New Language for a New Year [Book Review]

New Language for a New Year [Book Review] - Innovation ExcellenceSpinglish: The Definitive Dictionary of Deliberately Deceptive Language

Prepare to laugh. Get ready to chuckle. Veteran word wonks Henry Beard and Christopher Cerf have done it again. This time, “It” is Spinglish…The Definitive Dictionary of Deliberately Deceptive Language published by Blue Rider Press, an imprint of Penguin Random House.

This is, after all, Presidential Primary Season and the word games are on!

Whether you find yourself wincing, groaning, or letting loose with a giant guffaw, this gem of a book will arm you with keen translations designed to cut through the double-speak, obfuscation, and tricky-tradecraft often a foot (or a mouth?) in politics. And everything else.

But why stop there? Thanks to the funny bones and insights of the authors, you can learn to master some Spinglish of your own. As the book’s subtitle explains: Find out “How To Succeed in Business and Politics and Everything Else Without Really Lying.”

For these two nimble veterans of the National Lampoon, “looking it up” and/or “making it up” are part of the same whole: figuring out what was really said, minus the window dressing. So deft is the disambiguation, the book has already won what its cover heralds as “The Bullitzer Prize” in Fiction and Nonfiction. Do you detect the aroma of recently eaten hay (or, as the fertilizer industry insists on calling it, “dairy nutrients”)?

This is no one-way research manual. Verbal agility is at work here. Section One translates Spinglish into plain language more easily understood: e.g., “downsizing” becomes “massive layoffs; “revenue enhancement” translates to “tax increase.” (Now that we can understand!) Section Two reverses the order, translating from plain speak to spin-speak. A “TV rerun” becomes an “encore presentation” and “gun control” becomes “victim disarmament.”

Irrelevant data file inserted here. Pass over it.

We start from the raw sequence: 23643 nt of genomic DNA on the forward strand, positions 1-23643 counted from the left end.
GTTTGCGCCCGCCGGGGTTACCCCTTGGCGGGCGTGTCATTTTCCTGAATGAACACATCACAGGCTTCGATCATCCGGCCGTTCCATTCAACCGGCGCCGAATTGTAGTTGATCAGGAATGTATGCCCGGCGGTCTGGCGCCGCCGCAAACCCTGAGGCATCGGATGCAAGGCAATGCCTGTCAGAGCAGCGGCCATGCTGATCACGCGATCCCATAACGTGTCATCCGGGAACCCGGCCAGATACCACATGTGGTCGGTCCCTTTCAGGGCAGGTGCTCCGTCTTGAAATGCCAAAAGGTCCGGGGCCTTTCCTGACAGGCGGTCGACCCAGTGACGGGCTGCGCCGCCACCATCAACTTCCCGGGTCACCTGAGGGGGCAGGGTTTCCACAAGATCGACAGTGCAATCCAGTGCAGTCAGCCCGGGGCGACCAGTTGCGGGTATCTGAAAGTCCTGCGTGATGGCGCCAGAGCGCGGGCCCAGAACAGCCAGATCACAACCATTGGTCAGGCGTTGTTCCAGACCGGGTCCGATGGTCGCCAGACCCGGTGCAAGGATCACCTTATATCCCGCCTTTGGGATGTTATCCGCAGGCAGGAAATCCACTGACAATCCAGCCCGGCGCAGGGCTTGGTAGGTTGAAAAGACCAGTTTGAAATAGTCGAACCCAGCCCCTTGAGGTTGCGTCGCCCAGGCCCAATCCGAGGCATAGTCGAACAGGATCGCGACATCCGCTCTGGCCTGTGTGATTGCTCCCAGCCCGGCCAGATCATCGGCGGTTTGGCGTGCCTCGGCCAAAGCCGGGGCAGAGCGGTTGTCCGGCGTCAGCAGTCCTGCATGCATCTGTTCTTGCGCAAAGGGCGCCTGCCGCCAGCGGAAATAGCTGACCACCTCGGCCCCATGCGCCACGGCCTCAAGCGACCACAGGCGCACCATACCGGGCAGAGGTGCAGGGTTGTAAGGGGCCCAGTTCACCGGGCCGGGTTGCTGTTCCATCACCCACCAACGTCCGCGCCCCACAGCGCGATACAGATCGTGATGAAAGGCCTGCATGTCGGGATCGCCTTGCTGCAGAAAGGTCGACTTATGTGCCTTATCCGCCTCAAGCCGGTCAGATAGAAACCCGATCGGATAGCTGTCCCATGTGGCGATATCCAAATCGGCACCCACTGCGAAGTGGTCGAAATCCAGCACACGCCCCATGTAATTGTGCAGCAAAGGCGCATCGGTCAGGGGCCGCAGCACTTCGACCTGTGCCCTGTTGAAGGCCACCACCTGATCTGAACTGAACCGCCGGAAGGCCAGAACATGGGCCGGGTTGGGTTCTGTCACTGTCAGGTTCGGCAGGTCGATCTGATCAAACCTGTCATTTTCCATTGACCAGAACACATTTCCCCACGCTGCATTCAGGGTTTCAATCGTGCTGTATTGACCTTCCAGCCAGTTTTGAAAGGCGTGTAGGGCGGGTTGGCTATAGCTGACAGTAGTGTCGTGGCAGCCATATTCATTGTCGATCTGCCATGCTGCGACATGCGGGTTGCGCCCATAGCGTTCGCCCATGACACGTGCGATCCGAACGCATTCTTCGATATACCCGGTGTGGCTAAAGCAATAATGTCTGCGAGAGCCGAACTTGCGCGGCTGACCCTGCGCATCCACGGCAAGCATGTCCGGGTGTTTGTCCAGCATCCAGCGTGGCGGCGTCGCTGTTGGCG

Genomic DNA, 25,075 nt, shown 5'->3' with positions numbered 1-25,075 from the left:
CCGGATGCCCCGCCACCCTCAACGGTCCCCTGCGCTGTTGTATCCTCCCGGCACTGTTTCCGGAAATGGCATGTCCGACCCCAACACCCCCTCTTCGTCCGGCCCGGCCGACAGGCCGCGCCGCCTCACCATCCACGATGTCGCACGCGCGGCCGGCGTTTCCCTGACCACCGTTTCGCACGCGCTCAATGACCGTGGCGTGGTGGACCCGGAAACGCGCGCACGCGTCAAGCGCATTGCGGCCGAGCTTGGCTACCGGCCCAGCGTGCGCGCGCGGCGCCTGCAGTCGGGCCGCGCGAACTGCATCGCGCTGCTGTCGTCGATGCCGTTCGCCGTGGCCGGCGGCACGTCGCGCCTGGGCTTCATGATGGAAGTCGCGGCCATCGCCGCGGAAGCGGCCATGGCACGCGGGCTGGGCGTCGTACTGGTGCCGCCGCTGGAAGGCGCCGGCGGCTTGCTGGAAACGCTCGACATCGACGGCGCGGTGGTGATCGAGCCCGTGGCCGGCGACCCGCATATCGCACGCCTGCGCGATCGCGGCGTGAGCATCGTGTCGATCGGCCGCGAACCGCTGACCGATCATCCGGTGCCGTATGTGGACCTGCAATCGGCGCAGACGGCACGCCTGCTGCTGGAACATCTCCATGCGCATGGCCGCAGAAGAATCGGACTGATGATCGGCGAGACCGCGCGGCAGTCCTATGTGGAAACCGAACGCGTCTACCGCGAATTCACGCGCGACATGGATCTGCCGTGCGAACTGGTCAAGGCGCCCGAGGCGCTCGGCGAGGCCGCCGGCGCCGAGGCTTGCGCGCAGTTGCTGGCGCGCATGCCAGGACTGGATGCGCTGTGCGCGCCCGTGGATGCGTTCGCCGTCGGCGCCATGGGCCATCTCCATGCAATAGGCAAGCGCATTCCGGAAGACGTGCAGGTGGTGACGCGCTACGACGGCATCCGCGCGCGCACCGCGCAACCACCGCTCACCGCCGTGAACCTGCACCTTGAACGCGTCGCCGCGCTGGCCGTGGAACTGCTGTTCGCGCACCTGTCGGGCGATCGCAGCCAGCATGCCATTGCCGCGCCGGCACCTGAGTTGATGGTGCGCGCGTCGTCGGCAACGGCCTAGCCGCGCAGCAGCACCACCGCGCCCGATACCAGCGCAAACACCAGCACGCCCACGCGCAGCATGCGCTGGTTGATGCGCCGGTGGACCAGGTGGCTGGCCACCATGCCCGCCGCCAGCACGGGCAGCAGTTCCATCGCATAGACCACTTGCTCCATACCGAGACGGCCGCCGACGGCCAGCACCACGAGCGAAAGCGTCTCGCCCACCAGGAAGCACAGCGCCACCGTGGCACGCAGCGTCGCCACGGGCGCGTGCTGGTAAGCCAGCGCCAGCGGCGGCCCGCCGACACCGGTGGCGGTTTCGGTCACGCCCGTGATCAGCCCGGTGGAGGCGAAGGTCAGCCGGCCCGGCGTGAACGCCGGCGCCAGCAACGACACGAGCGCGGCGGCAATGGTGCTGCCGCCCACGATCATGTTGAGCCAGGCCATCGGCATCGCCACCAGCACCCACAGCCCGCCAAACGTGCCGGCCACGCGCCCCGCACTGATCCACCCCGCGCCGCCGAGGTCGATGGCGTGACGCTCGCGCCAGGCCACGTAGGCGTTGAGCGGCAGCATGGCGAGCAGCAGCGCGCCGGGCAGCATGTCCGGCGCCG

In a rich section of “Notes” following the dictionary entries, Beard and Cerf dutifully doff their caps to a wide and intriguing group of sources. These range from the Quarterly Review of Doublespeak (published by the National Council of Teachers of English in Urbana, Illinois), to quotes from former Vice President Dick Cheney, one-time Ugandan dictator Idi Amin, scandal-ridden New York politician Anthony Weiner, and comedian George Carlin (to name just a few). The net was cast wide also scooping up material from newspapers (Boston Globe, The Guardian, The New York Times, and more), to the military, National Public Radio, The National Rifle Association, Rush Limbaugh, medical associations and even undertakers (who apparently prefer to call themselves “after-death care providers”).

Everyone’s ox is gored with good intentions, … or not; some more deeply than others. The net result is a subtle wink-and-a-smile you can wear like the armor of those really-in-the-know. It won’t stop the verbal slings and arrows, but you’ll be left standing. Is that a smile on your face?

Spinglish excerpts and reviews can be read here.

image credits: Blue Rider Press; Amazon.com

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T.M. Fern is a lifetime member of the Writers Guild of America, Member of Foreign Correspondents Club, retired CBS News Writer & Producer, Recipient of two Emmy awards (WBBM-TV Chicago), former Business Week Correspondent and a local, national and international Reporter & Field Producer.

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